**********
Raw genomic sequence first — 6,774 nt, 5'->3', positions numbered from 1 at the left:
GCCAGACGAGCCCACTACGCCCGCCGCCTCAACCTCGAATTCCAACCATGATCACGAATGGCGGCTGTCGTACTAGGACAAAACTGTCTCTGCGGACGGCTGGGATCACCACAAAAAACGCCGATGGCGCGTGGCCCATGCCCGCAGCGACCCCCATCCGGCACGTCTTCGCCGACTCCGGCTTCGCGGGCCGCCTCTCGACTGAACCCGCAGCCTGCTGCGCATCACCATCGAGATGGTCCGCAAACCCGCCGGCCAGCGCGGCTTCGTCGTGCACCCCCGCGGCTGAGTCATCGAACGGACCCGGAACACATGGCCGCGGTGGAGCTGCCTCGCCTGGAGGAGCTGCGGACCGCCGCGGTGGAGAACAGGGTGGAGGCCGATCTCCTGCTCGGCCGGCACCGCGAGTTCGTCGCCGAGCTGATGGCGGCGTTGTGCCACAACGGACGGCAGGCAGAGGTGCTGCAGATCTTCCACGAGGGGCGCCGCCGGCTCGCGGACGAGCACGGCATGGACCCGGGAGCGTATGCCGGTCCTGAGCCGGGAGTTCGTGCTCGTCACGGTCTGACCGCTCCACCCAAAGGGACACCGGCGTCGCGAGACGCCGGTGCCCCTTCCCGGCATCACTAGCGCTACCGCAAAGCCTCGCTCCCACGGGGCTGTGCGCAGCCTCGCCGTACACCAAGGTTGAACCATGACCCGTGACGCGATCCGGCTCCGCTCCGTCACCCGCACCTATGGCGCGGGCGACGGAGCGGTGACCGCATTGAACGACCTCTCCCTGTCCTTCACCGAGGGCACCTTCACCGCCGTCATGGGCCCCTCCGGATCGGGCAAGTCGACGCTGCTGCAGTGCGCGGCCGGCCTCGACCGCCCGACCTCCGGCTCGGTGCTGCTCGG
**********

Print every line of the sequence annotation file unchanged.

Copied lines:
Raw genomic sequence first — 6,774 nt, 5'->3', positions numbered from 1 at the left:
GCCAGACGAGCCCACTACGCCCGCCGCCTCAACCTCGAATTCCAACCATGATCACGAATGGCGGCTGTCGTACTAGGACAAAACTGTCTCTGCGGACGGCTGGGATCACCACAAAAAACGCCGATGGCGCGTGGCCCATGCCCGCAGCGACCCCCATCCGGCACGTCTTCGCCGACTCCGGCTTCGCGGGCCGCCTCTCGACTGAACCCGCAGCCTGCTGCGCATCACCATCGAGATGGTCCGCAAACCCGCCGGCCAGCGCGGCTTCGTCGTGCACCCCCGCGGCTGAGTCATCGAACGGACCCGGAACACATGGCCGCGGTGGAGCTGCCTCGCCTGGAGGAGCTGCGGACCGCCGCGGTGGAGAACAGGGTGGAGGCCGATCTCCTGCTCGGCCGGCACCGCGAGTTCGTCGCCGAGCTGATGGCGGCGTTGTGCCACAACGGACGGCAGGCAGAGGTGCTGCAGATCTTCCACGAGGGGCGCCGCCGGCTCGCGGACGAGCACGGCATGGACCCGGGAGCGTATGCCGGTCCTGAGCCGGGAGTTCGTGCTCGTCACGGTCTGACCGCTCCACCCAAAGGGACACCGGCGTCGCGAGACGCCGGTGCCCCTTCCCGGCATCACTAGCGCTACCGCAAAGCCTCGCTCCCACGGGGCTGTGCGCAGCCTCGCCGTACACCAAGGTTGAACCATGACCCGTGACGCGATCCGGCTCCGCTCCGTCACCCGCACCTATGGCGCGGGCGACGGAGCGGTGACCGCATTGAACGACCTCTCCCTGTCCTTCACCGAGGGCACCTTCACCGCCGTCATGGGCCCCTCCGGATCGGGCAAGTCGACGCTGCTGCAGTGCGCGGCCGGCCTCGACCGCCCGACCTCCGGCTCGGTGCTGCTCGG